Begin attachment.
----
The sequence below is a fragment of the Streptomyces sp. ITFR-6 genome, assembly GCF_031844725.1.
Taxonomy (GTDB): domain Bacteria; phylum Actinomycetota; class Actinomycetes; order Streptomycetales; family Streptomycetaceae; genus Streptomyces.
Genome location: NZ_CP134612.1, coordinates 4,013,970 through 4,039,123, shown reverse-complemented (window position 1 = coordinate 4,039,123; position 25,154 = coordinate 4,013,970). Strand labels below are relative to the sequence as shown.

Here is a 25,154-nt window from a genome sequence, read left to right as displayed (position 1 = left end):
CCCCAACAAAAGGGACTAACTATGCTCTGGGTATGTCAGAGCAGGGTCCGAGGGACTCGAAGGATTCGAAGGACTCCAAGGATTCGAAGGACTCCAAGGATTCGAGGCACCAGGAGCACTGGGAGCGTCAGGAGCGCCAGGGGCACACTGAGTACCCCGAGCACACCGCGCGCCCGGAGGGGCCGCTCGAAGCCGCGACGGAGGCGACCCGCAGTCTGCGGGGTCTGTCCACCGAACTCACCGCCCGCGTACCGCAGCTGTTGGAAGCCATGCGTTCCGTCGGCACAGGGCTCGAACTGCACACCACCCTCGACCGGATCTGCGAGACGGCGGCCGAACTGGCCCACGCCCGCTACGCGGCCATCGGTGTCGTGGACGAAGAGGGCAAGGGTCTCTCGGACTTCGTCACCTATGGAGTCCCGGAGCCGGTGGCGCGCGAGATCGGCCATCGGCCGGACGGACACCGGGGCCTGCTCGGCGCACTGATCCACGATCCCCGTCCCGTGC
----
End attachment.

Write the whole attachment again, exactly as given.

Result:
The sequence below is a fragment of the Streptomyces sp. ITFR-6 genome, assembly GCF_031844725.1.
Taxonomy (GTDB): domain Bacteria; phylum Actinomycetota; class Actinomycetes; order Streptomycetales; family Streptomycetaceae; genus Streptomyces.
Genome location: NZ_CP134612.1, coordinates 4,013,970 through 4,039,123, shown reverse-complemented (window position 1 = coordinate 4,039,123; position 25,154 = coordinate 4,013,970). Strand labels below are relative to the sequence as shown.

Here is a 25,154-nt window from a genome sequence, read left to right as displayed (position 1 = left end):
CCCCAACAAAAGGGACTAACTATGCTCTGGGTATGTCAGAGCAGGGTCCGAGGGACTCGAAGGATTCGAAGGACTCCAAGGATTCGAAGGACTCCAAGGATTCGAGGCACCAGGAGCACTGGGAGCGTCAGGAGCGCCAGGGGCACACTGAGTACCCCGAGCACACCGCGCGCCCGGAGGGGCCGCTCGAAGCCGCGACGGAGGCGACCCGCAGTCTGCGGGGTCTGTCCACCGAACTCACCGCCCGCGTACCGCAGCTGTTGGAAGCCATGCGTTCCGTCGGCACAGGGCTCGAACTGCACACCACCCTCGACCGGATCTGCGAGACGGCGGCCGAACTGGCCCACGCCCGCTACGCGGCCATCGGTGTCGTGGACGAAGAGGGCAAGGGTCTCTCGGACTTCGTCACCTATGGAGTCCCGGAGCCGGTGGCGCGCGAGATCGGCCATCGGCCGGACGGACACCGGGGCCTGCTCGGCGCACTGATCCACGATCCCCGTCCCGTGC